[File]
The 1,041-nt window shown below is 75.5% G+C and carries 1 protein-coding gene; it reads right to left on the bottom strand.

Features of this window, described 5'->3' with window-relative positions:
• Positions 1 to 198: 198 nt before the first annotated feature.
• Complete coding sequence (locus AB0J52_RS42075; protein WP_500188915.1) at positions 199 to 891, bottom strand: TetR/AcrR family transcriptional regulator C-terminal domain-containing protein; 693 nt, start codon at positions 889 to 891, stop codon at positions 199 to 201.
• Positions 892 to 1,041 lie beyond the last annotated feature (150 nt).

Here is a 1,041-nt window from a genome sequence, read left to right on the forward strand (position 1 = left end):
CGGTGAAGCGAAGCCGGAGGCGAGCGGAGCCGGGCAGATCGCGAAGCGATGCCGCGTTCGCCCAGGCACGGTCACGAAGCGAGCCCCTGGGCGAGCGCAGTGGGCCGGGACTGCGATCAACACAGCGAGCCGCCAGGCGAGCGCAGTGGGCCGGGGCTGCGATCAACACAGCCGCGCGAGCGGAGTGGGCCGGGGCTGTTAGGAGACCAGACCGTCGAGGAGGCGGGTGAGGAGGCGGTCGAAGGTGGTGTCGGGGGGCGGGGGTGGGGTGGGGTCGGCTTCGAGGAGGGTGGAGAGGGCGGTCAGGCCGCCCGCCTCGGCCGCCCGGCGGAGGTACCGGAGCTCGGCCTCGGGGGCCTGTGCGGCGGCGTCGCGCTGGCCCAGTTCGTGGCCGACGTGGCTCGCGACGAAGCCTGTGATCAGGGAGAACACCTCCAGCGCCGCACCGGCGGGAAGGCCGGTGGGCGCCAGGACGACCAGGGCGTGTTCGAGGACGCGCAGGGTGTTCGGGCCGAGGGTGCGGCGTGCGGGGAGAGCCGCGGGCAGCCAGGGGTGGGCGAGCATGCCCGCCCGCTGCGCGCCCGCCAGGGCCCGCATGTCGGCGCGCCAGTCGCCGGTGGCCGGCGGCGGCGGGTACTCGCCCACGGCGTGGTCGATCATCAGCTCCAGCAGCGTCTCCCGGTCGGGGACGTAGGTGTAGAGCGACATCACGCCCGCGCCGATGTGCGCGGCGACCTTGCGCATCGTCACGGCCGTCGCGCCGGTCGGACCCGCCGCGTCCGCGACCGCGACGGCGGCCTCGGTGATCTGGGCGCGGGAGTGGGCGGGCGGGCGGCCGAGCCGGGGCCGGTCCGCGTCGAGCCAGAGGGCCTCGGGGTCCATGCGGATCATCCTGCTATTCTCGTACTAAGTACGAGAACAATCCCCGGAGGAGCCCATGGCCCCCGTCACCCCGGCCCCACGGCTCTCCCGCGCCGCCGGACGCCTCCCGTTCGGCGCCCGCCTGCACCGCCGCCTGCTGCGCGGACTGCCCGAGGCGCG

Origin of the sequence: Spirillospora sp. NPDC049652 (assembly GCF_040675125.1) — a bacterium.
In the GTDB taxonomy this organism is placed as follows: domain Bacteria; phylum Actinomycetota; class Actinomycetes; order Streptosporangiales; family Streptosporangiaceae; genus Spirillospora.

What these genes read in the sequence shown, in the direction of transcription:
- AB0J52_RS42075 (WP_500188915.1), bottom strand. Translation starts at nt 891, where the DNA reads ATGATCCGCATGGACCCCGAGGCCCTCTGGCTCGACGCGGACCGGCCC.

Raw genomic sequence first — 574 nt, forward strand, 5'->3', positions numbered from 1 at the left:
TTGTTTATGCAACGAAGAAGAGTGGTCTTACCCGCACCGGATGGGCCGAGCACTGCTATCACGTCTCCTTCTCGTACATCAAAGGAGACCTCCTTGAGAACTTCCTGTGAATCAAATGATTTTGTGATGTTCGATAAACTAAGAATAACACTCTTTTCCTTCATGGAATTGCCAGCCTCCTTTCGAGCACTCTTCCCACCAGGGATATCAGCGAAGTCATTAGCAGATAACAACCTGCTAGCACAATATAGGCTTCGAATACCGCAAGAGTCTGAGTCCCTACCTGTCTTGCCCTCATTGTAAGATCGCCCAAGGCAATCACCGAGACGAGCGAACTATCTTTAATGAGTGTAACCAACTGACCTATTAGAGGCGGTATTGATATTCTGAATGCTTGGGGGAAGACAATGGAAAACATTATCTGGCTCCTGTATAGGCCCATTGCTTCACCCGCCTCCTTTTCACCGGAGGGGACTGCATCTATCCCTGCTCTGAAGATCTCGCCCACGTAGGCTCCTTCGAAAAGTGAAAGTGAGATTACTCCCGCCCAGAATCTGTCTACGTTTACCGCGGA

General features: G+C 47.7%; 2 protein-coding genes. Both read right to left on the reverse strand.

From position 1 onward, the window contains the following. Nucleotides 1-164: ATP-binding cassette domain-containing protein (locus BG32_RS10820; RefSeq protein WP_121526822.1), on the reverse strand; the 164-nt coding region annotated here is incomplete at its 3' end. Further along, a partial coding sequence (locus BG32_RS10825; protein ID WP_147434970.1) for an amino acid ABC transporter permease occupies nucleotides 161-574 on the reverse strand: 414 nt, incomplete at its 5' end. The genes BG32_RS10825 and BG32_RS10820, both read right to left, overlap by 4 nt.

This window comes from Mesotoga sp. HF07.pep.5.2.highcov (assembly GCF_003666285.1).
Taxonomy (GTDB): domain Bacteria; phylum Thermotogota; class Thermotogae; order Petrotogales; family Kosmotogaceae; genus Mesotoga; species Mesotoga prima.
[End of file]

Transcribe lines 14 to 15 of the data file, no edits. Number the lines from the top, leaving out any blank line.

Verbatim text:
General features: G+C 47.7%; 2 protein-coding genes. Both read right to left on the reverse strand.

From position 1 onward, the window contains the following. Nucleotides 1-164: ATP-binding cassette domain-containing protein (locus BG32_RS10820; RefSeq protein WP_121526822.1), on the reverse strand; the 164-nt coding region annotated here is incomplete at its 3' end. Further along, a partial coding sequence (locus BG32_RS10825; protein ID WP_147434970.1) for an amino acid ABC transporter permease occupies nucleotides 161-574 on the reverse strand: 414 nt, incomplete at its 5' end. The genes BG32_RS10825 and BG32_RS10820, both read right to left, overlap by 4 nt.